Nitrates. These inorganic compounds, added to foods to prevent things like botulism and bacterial overgrowth, have developed an undeserved bad reputation. This is in no small part due to the fact that nitrates are common components in fertilizers and explosives, and because it was long thought they could potentially cause cancer. That’s why so many processed meats – think bacon, ham and hot dogs – are marketed as nitrate-free. However, this 1950s and 1960s belief changed in the 1980s and 1990s, when researchers discovered nitrate and nitrite were part of normal nitric oxide metabolism, which is critical to cardiovascular health. So critical, in fact, that the three scientists who discovered this fact were awarded a Nobel Prize in 1998.

How is nitric oxide made?

Humans produce nitric oxide in several ways. It can be made from the amino acid L-arginine with the help of the enzyme nitric oxide synthase. It can be synthesized from sweat nitrates by our skin, or it can be derived from dietary nitrates in the food we eat. However, we get substantially more of our dietary nitrates from eating leafy greens than we do from bacon and hot dogs – 80% versus 5%. It is now thought that vegetarians have a lower incidence of cancer and cardiovascular disease, because nitric oxide improves vasodilation, maintains optimal flow of blood, oxygen and nutrients through the vessels, and boosts brain and mitochondrial function, which all prevent a host of other ailments.

What does nitric oxide do?

“Nitric Oxide is the main player in your body when it comes to promoting vasodilation, which is the expansion of your blood vessels,” says nutritionist Mike Roussell, PHD. “This is an extremely important process, as when your blood vessels expand, they allow for a greater amount of blood to flow through them.”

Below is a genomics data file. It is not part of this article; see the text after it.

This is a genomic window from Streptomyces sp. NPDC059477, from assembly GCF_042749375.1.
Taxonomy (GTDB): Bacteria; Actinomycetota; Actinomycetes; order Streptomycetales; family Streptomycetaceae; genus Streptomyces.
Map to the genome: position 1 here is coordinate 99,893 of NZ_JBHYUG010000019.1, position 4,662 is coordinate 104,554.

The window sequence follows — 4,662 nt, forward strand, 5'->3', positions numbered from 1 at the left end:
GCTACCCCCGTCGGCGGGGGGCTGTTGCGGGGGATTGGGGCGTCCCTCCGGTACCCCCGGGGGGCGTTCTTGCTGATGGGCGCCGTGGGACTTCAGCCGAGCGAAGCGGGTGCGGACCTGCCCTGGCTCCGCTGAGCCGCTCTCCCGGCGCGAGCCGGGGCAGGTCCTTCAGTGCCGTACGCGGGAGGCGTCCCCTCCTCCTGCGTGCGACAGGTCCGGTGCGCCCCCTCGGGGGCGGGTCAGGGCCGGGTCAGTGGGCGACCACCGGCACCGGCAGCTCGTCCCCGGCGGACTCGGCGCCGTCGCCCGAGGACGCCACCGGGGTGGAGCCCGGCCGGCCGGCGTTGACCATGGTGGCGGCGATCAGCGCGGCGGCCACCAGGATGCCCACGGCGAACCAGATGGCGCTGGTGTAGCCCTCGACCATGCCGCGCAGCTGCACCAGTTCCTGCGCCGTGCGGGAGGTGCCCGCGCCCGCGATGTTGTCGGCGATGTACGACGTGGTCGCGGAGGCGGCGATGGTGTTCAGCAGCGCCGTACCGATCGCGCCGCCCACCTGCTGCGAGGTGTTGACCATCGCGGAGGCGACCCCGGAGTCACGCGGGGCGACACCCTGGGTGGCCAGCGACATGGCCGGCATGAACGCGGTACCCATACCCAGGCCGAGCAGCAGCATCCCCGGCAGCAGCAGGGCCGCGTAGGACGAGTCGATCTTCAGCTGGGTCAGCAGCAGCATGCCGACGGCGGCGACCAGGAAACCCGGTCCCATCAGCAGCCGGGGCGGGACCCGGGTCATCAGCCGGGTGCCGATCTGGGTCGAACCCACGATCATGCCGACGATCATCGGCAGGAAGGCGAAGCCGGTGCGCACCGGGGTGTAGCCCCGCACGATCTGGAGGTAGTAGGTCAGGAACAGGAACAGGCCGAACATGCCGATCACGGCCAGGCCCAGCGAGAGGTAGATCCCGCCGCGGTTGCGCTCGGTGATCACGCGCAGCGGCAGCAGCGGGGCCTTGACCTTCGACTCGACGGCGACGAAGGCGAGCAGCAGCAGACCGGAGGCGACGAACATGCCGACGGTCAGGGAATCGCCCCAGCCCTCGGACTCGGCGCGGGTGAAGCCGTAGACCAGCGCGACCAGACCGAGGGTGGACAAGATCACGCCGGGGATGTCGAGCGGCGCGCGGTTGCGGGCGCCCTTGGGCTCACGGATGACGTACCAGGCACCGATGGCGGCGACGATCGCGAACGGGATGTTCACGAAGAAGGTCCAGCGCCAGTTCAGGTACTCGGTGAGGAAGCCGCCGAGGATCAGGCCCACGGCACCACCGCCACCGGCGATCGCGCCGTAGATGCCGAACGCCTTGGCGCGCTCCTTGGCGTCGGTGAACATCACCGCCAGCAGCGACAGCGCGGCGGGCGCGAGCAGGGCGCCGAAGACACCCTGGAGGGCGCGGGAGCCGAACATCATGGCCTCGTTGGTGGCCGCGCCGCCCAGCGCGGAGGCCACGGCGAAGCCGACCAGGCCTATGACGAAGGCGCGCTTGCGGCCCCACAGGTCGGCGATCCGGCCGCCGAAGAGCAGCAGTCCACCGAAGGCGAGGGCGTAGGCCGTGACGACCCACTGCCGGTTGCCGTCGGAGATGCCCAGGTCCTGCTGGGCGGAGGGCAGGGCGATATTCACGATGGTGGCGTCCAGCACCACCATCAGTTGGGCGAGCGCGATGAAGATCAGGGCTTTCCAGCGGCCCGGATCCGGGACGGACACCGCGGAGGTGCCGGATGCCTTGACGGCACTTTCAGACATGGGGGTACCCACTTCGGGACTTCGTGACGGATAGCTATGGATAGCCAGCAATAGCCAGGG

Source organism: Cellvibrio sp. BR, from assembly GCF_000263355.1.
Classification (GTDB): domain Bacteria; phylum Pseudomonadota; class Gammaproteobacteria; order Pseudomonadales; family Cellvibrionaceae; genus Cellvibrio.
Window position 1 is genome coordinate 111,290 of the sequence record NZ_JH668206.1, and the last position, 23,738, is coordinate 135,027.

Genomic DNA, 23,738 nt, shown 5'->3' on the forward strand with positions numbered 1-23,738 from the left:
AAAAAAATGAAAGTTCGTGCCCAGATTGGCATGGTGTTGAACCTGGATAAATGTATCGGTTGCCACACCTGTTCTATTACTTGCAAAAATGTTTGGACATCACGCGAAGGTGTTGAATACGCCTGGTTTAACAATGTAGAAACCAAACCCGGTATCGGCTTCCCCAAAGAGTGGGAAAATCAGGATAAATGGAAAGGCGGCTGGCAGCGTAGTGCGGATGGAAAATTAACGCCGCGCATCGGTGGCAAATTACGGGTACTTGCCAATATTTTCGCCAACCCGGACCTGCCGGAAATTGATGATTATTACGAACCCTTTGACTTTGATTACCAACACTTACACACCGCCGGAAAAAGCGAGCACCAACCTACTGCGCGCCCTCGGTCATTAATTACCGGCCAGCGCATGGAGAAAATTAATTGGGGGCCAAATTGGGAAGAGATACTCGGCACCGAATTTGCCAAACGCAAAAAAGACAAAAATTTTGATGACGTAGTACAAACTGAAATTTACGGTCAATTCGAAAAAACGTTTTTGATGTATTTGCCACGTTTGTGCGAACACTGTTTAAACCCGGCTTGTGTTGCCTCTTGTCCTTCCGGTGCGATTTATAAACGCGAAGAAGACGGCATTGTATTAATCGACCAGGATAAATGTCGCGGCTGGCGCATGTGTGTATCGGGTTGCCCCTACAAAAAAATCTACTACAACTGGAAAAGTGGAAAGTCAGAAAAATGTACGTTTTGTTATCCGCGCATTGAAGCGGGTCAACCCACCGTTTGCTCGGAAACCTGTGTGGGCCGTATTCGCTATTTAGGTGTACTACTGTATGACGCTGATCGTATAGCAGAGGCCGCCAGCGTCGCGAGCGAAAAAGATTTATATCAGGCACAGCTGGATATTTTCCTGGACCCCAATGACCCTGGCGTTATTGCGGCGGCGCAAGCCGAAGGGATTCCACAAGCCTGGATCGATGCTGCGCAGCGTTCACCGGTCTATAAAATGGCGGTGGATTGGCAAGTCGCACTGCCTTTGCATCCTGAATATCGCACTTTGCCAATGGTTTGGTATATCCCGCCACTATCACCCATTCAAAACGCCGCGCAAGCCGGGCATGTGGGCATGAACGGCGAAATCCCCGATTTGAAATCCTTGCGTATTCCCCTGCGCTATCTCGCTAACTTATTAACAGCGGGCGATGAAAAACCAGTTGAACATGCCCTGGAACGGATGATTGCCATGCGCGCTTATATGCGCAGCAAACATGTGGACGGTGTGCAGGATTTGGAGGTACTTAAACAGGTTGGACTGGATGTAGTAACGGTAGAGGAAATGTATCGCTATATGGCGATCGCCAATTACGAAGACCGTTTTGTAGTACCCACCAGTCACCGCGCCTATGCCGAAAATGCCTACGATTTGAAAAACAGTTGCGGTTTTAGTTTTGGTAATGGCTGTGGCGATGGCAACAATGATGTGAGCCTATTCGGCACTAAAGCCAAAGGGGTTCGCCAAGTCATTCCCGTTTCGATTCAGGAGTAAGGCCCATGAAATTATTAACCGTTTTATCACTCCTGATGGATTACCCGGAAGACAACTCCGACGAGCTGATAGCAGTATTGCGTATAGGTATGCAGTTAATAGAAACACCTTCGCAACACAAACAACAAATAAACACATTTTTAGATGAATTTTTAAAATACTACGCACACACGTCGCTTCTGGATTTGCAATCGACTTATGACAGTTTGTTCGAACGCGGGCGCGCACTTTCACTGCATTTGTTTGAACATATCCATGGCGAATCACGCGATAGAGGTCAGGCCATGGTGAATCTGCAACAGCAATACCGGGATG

From an athletic perspective, research has shown healthy nitric oxide levels can increase exercise performance, because more efficient blood flow and oxygen delivery to the muscles enables faster recovery, reduced soreness and a decreased demand on your heart and skeletal muscles.

“Increasing nitric oxide levels is increasingly becoming an important tool for recreational and competitive athletes that are looking to better manage fatigue leading to improved performance,” says Roussell.

Why do we need more nitric oxide?

According to Roussell, we have to work to keep our nitric oxide levels up, because both nature and modern life are against us. As we age, we produce less and less nitric oxide; men in their 40s produce 50% less than men in their 20s. Chronic stress and insufficient sleep severely limit nitric oxide production, and even your mouthwash is doing damage; antiseptic rinses kill the good bacteria in your mouth that is necessary for reducing dietary nitrates to nitrites in the production of nitric oxide.

“In addition to these factors, nitric oxide is also a short-lived molecule,” Roussell says. “It isn’t a hormone that can stay elevated for hours or days. It is produced, your body uses it, and then it’s gone.” In fact, nitric oxide has a half life of just one millisecond, which means we need to make it constantly.

“This is why having part of your daily health regimen that focuses on supporting blood vessel health and nitric oxide production is so important,” Rousell says. You can take a supplement, like AI Wellness Stage-2 PRFM™, that is designed to support your body’s natural ability to produce nitric oxide. Or, you can increase your intake of these nine foods to naturally support your body’s ability to synthesize nitric oxide.